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How to “Rank” in Voice Search

How to “Rank” in Voice Search

So, you want to get ahead of the game and rank for voice searches. Good. There are a lot of opportunities for businesses in voice search.

Before you start to optimize for voice search, you first you need to find the opportunity. The opportunity for your business depends on a couple factors.

Have a Brick-and-Mortar Location? Focus on Local SEO

One way to rank for voice search is with your location. If you have a Google MyBusiness listing, a Google Home device can serve your business in response to a voice query. You’ll need a Bing Maps location for an Amazon device to suggest you.

You’ll need more than just a listing. You’ll need to be one of the top 3 local listings served in response to a query. This is also known as the “local pack.” You’ve probably seen this before. It’s where Google calls-out three local businesses in the SERPs, and provides a map to them. You need to earn your way into these three listings.

Now, Google is always changing their local listing algorithm. It would be hard for me to say, “This is how you do it” once and finally. Here’s some data from a source I trust.

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You’ll notice a couple things here:

  1. The biggest factor (by far) for your local ranking is your website’s ranking. The more things your website is ranking for, the more likely your local listing will appear in the local pack.
  2. Besides that, you need reviews for your business on your Google MyBusiness listing.

There are a lot of other factors for local ranking, but these seem to be the biggest. If you want a customer searching for a business like yours, “near me” you’ll need to rank in the local pack.

Sell Products or Provide Services? Focus on Featured Snippets

You’ve probably seen a “featured snippet” while using Google, yourself. This is where Google provides an answer to a question you ask, right in the SERPs. You don’t even have to click a website to see the answer to your question. It’s from these “featured snippets” that Google Home devices are pulling their voice results. If you’re able to earn a featured snippet, you’ll be able to “rank” for voice search.

First, find the opportunity

Not every search query earns a featured snippet. Mostly these come from queries that contain an interrogative in them (“who”, “what”, “where”, “when”, “why”, or “how”). But, even if you have an interrogative, you’re not guaranteed a featured snippet. You need to find the relevant queries that could potentially serve a featured snippet.

I like to start from Google Search Console. Start from Search Traffic > Search Analytics. At the top of this report, show your “Position” (by clicking on the checkbox next to the word).  Next go to “Queries” and click the drop-down box and select “Filter queries”. Try a couple interrogatives (“what”, “how”, etc.) and see if your site is being served-up for any queries that contain one of these words. Sort these by “Position”. Click on the box (with the arrow) next to a query to see if Google is giving a featured snippet for this query. If it is, you could pursue it.

Not finding an opportunity in Google Search Console? Try a tool that provides Google AutoSuggest data, such as AnswerThePublic. You can give this tool a keyword and it will tell you the questions people ask about this keyword. Not all of these will have featured snippets. If you keep looking through this data, you’ll eventually find one.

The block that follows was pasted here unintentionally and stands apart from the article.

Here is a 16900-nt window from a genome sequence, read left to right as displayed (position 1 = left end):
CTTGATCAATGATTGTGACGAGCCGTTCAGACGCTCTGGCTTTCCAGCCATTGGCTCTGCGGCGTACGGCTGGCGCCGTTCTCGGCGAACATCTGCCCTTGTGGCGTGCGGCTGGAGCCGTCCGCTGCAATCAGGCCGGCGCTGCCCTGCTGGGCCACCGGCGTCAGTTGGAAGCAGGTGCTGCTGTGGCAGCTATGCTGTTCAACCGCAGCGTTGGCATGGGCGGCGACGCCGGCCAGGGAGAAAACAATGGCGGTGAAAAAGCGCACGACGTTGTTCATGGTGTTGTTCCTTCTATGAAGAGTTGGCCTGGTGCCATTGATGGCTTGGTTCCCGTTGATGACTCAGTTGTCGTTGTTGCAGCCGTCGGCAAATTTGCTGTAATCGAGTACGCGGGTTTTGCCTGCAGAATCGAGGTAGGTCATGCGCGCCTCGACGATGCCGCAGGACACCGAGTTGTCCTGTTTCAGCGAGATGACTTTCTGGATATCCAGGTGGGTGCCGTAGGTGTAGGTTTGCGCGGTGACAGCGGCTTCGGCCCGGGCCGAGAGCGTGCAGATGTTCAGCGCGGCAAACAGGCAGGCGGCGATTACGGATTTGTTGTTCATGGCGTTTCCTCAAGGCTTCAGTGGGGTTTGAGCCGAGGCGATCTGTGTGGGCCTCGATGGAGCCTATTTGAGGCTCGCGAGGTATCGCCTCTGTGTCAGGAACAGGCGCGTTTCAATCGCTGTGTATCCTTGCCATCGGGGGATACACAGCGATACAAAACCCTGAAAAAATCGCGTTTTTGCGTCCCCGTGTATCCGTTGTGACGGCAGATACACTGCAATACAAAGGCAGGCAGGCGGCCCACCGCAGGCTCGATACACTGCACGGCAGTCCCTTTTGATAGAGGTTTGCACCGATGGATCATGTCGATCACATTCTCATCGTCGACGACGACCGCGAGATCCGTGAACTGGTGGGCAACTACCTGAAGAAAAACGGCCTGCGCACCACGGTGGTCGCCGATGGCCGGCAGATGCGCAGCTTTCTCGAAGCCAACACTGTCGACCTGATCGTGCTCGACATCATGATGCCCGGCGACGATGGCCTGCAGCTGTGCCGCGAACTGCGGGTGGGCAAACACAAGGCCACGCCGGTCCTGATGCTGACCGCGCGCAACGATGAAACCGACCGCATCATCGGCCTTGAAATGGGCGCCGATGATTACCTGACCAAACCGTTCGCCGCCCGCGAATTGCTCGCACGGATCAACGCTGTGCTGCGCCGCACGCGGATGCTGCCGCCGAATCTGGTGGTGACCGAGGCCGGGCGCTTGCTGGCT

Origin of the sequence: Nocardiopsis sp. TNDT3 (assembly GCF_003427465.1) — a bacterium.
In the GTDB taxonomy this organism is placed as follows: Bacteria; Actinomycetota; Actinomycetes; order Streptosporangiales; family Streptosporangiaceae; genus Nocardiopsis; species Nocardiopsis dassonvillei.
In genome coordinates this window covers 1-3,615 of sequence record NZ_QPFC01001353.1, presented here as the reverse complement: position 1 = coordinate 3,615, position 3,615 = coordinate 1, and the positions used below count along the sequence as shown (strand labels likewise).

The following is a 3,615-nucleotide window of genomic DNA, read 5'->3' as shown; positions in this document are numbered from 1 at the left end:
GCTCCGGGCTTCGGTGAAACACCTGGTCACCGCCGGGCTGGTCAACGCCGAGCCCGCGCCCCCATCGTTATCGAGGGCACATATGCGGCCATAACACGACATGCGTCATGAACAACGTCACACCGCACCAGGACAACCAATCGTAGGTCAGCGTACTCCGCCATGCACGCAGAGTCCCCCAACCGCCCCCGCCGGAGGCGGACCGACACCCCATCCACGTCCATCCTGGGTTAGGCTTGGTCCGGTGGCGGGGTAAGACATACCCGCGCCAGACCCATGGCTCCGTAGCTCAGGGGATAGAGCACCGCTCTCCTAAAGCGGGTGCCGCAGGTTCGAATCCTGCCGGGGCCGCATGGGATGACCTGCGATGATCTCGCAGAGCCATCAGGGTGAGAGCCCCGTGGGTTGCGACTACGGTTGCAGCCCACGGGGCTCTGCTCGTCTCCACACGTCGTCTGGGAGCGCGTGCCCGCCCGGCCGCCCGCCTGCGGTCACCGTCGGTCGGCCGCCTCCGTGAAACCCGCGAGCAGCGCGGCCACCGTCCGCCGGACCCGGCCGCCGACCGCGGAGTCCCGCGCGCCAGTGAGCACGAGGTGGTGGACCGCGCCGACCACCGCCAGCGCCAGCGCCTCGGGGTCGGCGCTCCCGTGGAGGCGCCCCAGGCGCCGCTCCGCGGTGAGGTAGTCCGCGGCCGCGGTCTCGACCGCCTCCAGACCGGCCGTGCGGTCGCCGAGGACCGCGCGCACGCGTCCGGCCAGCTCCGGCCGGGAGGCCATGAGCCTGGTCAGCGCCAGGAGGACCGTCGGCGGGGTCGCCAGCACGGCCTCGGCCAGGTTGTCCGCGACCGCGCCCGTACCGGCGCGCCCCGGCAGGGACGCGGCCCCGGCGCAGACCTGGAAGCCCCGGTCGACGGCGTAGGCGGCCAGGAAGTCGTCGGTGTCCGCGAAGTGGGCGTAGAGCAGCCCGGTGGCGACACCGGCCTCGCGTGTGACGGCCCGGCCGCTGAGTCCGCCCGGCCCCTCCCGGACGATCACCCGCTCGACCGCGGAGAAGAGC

While looking for featured snippets, don’t overlook the “People Also Asked” section. This is where Google gives you a list of similar questions to your initial question. If you click on an item in this list, you’ll see that each of these answers are also featured snippets. In fact, if you started with any of these questions, in the first place, you’d have found a featured snippet there too.

Next, optimize for the featured snippet

To pursue a featured snippet, your site needs to rank in the top 10 (better, top 5) for a specific question. If you’re not ranking in that range, you’ll need to optimize your page to better rank for the question. Like local search, SEO factors are constantly changing. Here are some tips that might help, despite the constant flux of SEO:

  1. Are you literally asking the question on your page?
  2. Ask the question within a headline tag (h2 or h3, especially).
  3. Answer your question immediately after asking it.
  4. Make sure your answer is short and sweet. Think about 1 or 2 simple sentences. You don’t need to be comprehensive here. Google will tell people how to get more information, if you earn the snippet.
  5. Don’t forget to build links to your page. Bonus points if the anchor text asks the question you want in your snippet.

Now, I’ve only discussed one form of featured snippet. There are other forms you could earn. For instance, some featured snippets provide a list of steps in a process. Other featured snippets insert a table of data into the SERPs. While steps can make a great answer to a voice search, I’ve not seen (heard) a voice search that provided a table as an answer to a query.

Keep Testing

Things are always changing in the SEO world. Voice search is a new technology. I’m sure, whenever you find this article, some things might have changed. That’s why it’s important for you to keep testing.

Invest in a voice assistant. Don’t limit yourself to a Google device. Right now, Alexa-enabled devices are not as good for voice search as Google devices. If Amazon wants to remain competitive, however, this will improve.



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by David Zimmerman // David Zimmerman is an internet marketing consultant with Reliable Acorn LLC. When he's not in front of a screen, you might find him kayaking the Catawba River in South Carolina.

Opinions expressed by contributors are their own.